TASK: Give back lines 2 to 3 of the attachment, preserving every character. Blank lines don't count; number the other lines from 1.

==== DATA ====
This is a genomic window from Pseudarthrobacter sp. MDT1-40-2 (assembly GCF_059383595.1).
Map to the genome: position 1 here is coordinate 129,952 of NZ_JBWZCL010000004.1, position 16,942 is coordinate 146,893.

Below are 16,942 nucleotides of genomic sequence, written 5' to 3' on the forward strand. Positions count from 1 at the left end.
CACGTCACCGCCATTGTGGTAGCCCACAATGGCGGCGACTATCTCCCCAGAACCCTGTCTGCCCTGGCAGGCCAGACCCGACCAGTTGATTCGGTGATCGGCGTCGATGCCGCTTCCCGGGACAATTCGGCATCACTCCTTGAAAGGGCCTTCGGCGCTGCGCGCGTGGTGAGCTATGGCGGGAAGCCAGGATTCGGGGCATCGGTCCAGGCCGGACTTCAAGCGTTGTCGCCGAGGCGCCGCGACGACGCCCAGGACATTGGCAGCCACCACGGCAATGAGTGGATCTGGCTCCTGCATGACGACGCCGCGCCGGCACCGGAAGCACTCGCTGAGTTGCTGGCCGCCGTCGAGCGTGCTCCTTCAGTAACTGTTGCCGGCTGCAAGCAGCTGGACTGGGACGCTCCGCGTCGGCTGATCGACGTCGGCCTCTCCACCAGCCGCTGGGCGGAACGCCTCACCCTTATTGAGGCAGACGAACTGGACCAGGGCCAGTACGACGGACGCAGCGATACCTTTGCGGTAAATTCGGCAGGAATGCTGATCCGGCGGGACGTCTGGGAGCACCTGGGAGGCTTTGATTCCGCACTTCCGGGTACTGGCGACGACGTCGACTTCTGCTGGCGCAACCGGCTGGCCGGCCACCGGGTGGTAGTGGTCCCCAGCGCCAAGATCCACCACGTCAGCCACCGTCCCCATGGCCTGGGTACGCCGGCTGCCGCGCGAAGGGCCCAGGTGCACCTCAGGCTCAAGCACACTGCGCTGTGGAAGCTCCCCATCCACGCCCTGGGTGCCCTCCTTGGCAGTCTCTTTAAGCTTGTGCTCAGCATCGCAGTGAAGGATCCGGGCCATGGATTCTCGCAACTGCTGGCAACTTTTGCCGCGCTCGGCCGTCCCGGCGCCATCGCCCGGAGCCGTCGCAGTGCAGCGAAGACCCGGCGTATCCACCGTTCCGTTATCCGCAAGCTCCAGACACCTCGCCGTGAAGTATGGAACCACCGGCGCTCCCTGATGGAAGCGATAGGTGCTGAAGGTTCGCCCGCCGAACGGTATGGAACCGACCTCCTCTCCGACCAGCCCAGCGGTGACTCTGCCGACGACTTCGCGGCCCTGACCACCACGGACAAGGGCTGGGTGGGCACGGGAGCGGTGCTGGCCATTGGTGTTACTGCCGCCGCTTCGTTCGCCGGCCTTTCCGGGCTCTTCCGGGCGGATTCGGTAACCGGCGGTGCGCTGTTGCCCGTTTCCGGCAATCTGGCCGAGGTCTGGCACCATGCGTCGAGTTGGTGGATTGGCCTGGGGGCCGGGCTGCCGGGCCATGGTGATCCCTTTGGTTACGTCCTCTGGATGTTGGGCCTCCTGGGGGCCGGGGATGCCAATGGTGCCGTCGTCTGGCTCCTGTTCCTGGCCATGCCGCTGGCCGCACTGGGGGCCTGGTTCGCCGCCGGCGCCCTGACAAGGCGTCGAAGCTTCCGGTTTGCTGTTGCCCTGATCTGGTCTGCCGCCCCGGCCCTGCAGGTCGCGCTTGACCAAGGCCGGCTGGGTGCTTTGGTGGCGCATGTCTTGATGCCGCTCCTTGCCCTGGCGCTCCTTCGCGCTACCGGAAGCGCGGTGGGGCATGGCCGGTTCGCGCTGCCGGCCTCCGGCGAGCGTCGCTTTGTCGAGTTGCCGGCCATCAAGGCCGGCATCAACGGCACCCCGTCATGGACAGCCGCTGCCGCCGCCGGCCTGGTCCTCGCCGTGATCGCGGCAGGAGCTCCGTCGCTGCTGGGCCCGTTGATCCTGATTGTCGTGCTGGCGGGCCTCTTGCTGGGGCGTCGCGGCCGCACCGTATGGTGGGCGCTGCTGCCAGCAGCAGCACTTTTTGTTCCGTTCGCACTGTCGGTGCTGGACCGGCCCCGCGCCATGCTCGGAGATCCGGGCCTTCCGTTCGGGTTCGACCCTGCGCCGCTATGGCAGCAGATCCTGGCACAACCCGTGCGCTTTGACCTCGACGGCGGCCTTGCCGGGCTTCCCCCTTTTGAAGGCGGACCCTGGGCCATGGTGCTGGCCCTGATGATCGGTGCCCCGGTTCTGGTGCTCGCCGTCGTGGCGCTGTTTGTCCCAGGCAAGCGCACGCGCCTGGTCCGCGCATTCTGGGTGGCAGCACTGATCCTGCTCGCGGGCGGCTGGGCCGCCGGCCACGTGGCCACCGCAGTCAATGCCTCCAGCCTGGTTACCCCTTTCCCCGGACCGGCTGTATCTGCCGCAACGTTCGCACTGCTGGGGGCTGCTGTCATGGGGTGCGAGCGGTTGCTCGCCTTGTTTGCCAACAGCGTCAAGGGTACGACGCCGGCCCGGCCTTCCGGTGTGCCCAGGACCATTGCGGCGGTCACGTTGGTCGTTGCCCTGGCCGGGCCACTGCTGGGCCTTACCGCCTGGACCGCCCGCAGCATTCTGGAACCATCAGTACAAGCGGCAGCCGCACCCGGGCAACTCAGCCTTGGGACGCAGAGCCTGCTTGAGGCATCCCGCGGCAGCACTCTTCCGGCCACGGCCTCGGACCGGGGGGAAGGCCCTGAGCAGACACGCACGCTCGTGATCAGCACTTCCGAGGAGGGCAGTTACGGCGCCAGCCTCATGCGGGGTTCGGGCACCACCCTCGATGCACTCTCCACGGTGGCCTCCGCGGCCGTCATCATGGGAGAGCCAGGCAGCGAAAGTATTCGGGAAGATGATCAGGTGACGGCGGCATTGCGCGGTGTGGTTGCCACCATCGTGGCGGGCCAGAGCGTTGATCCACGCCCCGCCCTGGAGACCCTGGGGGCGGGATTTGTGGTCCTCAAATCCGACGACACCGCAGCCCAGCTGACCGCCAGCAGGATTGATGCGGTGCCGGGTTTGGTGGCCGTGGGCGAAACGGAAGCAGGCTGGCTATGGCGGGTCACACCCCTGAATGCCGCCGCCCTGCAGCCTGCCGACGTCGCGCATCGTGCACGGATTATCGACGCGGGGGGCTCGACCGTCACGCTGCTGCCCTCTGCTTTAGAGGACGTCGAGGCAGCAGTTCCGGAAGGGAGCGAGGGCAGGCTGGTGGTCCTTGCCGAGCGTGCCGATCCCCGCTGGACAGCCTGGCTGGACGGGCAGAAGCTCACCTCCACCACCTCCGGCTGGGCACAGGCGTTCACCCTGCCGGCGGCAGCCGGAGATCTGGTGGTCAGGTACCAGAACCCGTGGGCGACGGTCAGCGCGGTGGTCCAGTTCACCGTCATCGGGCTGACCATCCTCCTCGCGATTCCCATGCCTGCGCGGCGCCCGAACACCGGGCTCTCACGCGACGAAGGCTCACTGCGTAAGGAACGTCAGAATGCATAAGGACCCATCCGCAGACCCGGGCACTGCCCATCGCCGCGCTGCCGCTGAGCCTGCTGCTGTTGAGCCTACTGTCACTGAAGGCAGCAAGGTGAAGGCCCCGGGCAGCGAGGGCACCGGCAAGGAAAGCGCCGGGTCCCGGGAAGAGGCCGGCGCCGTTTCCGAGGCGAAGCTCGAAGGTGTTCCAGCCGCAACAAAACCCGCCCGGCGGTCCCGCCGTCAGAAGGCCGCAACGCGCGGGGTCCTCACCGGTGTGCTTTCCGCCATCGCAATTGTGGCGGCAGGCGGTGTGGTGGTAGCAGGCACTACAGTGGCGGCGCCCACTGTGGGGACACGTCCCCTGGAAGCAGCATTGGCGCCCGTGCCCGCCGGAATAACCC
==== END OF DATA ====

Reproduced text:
Map to the genome: position 1 here is coordinate 129,952 of NZ_JBWZCL010000004.1, position 16,942 is coordinate 146,893.

Below are 16,942 nucleotides of genomic sequence, written 5' to 3' on the forward strand. Positions count from 1 at the left end.